At this point, you know which class and events to utilize, so let's create a sample service. Visual Studio .NET makes it simple to create a service using the code of choice:

  1. To create a new Windows Service, pick the Windows Service option from your Visual Studio Projects (choose appropriate language), give your service a name, and click OK.
  2. A Windows Service project is created with the default project name of WindowsService1 and a class name of Service1.

Now, you can add your own code to the skeleton Visual Studio .NET creates. The next C# code listing includes the code skeleton Visual Studio creates, along with custom code to write information to the Windows Event Log when the associated events are fired. In addition, a constructor (which is the same as class name), dispose, and the point of execution (i.e., the main method) are included as well:

using System;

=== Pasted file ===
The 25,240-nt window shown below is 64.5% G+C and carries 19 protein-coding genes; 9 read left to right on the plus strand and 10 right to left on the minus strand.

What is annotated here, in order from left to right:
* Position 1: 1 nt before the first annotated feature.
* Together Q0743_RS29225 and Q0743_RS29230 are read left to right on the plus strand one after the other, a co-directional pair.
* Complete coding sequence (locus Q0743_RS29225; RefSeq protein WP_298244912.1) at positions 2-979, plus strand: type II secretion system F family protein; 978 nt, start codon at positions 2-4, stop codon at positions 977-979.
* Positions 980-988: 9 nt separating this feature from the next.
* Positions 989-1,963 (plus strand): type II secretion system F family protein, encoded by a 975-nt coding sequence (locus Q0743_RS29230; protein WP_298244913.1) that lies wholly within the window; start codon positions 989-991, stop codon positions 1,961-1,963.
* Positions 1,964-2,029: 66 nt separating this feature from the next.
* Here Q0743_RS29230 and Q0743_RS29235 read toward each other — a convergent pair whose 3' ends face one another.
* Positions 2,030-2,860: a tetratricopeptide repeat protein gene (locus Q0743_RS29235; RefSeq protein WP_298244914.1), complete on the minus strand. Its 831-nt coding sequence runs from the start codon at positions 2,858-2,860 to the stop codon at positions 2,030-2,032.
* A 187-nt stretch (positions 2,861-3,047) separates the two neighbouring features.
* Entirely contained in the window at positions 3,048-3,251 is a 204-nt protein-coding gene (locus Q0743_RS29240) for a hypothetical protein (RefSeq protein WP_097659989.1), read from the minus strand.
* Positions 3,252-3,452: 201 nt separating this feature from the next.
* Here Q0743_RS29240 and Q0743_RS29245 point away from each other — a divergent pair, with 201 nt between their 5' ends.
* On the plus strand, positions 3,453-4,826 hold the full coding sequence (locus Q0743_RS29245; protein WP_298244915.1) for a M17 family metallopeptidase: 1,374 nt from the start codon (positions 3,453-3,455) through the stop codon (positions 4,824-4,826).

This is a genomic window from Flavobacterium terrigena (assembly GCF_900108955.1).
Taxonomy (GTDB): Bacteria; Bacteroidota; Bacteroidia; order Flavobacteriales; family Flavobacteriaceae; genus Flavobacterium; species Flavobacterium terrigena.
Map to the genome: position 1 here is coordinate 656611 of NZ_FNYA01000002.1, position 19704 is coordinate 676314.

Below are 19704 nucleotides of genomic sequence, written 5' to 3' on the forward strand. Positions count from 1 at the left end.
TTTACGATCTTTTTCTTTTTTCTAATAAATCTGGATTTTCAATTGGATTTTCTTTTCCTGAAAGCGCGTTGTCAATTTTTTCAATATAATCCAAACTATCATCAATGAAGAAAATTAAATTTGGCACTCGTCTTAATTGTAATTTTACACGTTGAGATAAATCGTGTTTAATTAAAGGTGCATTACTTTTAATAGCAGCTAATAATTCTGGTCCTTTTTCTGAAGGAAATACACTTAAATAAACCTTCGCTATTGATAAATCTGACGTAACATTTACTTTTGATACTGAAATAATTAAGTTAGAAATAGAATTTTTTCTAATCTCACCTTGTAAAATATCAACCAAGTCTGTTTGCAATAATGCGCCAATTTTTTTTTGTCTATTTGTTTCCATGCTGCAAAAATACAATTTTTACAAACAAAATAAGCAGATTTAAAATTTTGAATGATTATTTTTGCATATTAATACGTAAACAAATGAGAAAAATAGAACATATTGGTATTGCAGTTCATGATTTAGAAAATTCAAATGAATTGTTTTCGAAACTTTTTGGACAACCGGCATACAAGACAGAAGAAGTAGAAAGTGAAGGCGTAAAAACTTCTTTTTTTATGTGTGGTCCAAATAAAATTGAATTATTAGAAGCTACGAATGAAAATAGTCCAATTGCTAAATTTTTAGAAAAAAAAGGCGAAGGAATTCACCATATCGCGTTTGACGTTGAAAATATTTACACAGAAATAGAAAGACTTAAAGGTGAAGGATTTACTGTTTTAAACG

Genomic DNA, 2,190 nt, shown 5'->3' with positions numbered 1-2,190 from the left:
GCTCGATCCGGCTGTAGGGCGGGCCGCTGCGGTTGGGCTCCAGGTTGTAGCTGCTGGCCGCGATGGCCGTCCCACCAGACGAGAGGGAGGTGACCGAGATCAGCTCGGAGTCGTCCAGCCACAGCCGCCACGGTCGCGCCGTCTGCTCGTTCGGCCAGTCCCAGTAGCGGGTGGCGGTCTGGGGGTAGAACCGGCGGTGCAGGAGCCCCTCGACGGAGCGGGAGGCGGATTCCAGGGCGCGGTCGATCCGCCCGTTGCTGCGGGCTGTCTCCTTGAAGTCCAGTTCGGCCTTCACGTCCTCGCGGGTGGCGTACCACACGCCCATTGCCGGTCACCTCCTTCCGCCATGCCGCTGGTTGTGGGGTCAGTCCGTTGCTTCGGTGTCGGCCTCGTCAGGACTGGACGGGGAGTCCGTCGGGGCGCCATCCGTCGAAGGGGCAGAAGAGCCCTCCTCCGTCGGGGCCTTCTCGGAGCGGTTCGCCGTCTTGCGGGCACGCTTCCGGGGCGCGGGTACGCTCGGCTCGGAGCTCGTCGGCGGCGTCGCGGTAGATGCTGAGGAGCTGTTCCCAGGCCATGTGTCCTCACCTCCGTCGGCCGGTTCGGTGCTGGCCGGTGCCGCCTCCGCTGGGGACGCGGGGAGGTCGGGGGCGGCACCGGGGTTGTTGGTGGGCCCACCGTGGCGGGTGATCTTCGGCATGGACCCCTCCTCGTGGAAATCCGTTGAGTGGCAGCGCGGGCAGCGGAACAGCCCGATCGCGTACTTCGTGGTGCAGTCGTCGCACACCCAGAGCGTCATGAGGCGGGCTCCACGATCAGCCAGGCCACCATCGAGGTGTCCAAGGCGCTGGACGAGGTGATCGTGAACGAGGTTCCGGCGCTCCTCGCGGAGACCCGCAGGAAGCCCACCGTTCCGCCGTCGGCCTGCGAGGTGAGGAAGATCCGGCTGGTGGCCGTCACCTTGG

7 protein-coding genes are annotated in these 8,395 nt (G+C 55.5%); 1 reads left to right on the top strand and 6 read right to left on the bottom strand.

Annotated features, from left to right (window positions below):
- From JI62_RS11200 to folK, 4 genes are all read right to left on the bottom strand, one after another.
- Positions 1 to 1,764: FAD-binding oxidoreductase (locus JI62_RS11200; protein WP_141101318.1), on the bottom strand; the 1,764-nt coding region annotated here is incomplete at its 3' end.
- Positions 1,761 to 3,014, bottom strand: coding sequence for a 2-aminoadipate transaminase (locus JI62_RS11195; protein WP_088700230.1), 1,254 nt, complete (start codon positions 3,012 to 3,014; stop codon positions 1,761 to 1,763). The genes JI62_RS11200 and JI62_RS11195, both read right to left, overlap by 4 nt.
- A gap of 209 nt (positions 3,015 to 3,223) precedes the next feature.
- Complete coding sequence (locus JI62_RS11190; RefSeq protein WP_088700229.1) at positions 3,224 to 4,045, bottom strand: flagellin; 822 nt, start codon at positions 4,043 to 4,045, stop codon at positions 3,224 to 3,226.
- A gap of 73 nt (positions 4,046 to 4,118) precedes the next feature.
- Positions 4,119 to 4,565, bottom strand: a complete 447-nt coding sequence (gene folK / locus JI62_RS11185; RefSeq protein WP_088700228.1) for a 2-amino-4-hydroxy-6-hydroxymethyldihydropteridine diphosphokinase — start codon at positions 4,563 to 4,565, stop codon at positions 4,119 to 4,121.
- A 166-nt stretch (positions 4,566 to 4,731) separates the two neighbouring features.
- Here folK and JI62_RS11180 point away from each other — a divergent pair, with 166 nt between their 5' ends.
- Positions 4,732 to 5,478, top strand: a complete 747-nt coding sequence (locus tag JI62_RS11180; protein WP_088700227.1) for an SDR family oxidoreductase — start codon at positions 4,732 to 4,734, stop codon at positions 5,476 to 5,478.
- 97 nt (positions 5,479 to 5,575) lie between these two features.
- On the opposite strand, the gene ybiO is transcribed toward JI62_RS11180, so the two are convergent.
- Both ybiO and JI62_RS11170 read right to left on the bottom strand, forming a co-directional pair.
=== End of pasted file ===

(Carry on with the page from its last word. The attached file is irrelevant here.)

using System.Collections;
using System.ComponentModel;
using System.Data;
using System.Diagnostics;
using System.ServiceProcess;
namespace WindowsService1 {
public class Service1 : System.ServiceProcess.ServiceBase {
private EventLog log = null;
private System.ComponentModel.Container components = null;
public Service1() {
InitializeComponent();
}
static void Main() {
System.ServiceProcess.ServiceBase[] ServicesToRun;
ServicesToRun = new System.ServiceProcess.ServiceBase[] { new Service1() };
System.ServiceProcess.ServiceBase.Run(ServicesToRun);
}
private void InitializeComponent() {
components = new System.ComponentModel.Container();